While Farah and Churchland warn of misperceptions brought on by oversimplified reporting, Farah and others also express cautious enthusiasm about the hormone’s potential applications.

“There is a lot of hype out there,” Farah confers. But she is quick to add: “Oxytocin research does deserve the attention it’s been getting, because it represents a beautiful example of how neuroscience can illuminate important aspects of psychology and even what one might call the ‘human experience.’”

Farah is not alone in her cautious enthusiasm about oxytocin. As research on oxytocin has exploded–more than 40 clinical trials are underway investigating oxytocin as a potential treatment for a range of behavioral and psychiatric disorders–some scientists are ringing a warning bell about how little is really known about the brain chemical everyone suddenly seems to love.

Read the briefing paper here.

–Ann L. Whitman

International Neuroethics Society 2012 Annual Meeting

Paul Root Wolpe, Ph.D., is the Asa Griggs Candler Professor of Bioethics and the director of the Center for Ethics at Emory University. He is also the program committee chair of the International Neuroethics Society.

It is my great pleasure to invite you to join us at the 2012 International Neuroethics Society (INS) Annual Meeting in New Orleans, October 11th and 12th, right before the Society for Neuroscience Meeting. The INS is a society dedicated to exploring the ethical, social, and legal implications of neurotechnology and clinical neuroscience. Our website can tell you more about the society, and about the agenda of our program and how to register.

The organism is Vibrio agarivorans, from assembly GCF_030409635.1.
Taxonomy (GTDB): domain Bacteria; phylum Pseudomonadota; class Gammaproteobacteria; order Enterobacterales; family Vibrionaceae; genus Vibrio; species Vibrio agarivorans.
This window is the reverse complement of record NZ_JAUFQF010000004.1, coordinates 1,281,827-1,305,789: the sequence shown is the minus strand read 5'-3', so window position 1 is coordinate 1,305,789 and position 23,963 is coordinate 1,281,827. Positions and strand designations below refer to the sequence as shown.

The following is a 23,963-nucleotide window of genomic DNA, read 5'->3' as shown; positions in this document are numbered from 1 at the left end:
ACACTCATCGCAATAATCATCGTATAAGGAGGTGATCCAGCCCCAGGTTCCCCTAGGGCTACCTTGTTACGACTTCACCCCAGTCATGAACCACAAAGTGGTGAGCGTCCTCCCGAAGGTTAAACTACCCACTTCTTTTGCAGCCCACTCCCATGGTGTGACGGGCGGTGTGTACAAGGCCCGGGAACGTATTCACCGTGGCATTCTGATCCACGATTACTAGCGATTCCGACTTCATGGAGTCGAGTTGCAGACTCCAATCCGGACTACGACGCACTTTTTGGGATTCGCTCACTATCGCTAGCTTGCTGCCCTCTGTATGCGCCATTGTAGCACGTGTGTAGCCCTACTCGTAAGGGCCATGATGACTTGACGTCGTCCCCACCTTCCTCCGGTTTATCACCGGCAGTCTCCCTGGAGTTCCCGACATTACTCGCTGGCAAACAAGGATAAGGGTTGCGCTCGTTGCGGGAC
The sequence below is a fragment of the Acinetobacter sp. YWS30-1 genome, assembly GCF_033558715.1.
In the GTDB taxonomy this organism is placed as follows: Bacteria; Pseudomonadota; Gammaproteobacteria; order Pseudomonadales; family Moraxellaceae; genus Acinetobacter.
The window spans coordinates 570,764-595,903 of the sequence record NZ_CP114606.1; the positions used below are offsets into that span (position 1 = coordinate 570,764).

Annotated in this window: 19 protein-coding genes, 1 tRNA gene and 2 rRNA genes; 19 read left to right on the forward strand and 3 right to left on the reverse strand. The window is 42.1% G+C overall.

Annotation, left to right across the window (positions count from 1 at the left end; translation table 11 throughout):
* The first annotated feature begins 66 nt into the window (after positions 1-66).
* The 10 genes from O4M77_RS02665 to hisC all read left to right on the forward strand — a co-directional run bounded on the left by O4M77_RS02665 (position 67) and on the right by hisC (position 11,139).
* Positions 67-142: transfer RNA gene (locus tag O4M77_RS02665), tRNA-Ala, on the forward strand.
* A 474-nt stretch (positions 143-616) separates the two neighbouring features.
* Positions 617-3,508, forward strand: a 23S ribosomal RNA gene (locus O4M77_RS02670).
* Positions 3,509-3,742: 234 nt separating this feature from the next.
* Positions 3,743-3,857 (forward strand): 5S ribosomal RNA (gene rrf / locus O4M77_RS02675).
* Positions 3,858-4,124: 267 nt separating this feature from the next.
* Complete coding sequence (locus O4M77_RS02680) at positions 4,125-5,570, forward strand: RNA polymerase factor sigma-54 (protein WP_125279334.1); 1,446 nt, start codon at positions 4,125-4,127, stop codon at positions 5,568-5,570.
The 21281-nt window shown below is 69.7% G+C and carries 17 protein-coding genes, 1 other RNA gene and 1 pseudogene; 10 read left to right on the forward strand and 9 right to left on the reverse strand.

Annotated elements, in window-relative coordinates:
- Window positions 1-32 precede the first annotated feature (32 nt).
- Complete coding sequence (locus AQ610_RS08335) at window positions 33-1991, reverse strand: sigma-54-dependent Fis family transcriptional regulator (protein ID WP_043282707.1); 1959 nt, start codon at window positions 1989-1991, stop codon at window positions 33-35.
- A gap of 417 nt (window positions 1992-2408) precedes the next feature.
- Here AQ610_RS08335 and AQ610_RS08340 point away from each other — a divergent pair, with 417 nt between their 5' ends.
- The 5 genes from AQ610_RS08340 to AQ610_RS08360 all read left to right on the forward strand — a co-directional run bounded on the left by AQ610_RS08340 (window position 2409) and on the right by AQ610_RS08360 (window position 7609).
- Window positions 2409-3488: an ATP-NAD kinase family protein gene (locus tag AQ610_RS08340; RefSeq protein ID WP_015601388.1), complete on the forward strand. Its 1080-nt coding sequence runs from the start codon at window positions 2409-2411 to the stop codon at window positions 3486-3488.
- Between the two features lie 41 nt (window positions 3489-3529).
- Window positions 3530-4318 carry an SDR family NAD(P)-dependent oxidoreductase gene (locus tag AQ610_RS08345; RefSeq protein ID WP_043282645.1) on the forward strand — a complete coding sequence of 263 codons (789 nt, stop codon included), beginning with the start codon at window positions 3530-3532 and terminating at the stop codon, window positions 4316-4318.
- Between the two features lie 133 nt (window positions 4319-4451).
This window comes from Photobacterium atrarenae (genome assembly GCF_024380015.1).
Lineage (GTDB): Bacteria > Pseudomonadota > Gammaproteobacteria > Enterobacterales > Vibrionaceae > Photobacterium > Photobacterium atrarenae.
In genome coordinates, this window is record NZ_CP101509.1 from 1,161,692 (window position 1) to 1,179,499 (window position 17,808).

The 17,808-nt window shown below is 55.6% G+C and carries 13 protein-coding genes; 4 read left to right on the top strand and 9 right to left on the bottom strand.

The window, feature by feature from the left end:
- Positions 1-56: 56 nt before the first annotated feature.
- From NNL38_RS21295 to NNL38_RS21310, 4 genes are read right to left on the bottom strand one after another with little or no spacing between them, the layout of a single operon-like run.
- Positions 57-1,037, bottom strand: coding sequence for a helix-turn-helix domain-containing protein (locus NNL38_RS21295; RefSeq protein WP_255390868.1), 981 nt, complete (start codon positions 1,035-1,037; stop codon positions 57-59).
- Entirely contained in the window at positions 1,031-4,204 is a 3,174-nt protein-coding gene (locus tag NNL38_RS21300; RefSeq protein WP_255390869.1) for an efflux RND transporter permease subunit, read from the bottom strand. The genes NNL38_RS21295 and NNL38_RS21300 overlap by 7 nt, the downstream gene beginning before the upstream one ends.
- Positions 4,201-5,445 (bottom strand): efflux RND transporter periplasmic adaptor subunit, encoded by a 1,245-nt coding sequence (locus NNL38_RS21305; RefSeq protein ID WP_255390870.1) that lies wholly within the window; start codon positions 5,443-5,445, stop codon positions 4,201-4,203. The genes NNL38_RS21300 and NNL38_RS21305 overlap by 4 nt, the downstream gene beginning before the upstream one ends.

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Links Between Poverty and Brain Development Raise Key Policy Issues

On June 26, more than 100 people–congressional staff, federal scientists, and journalists–gathered on Capitol Hill to listen to neuroscience experts talk about the links between poverty and brain development. The 90-minute briefing was part of a series organized by AAAS and supported by the Dana Foundation, designed to educate members of Congress and their staffs about topical issues in neuroscience.

The experts, including Dana Alliance for Brain Initiatives members Martha Farah, Ph.D., and Alan Leshner, Ph.D., were on hand to explain brain development and the negative effects of stress on children, and to raise important questions about education, health, social welfare, and juvenile justice.

“The science is fascinating,” said Farah, “I think it can engage people with the awesomeness of brain development…and how it emerges from the interplay of genes and environment. It can renew people’s interest in finding solutions.”

AAAS recently published a detailed article about the event, which includes links to some of the slideshows presented.

–Ann L. Whitman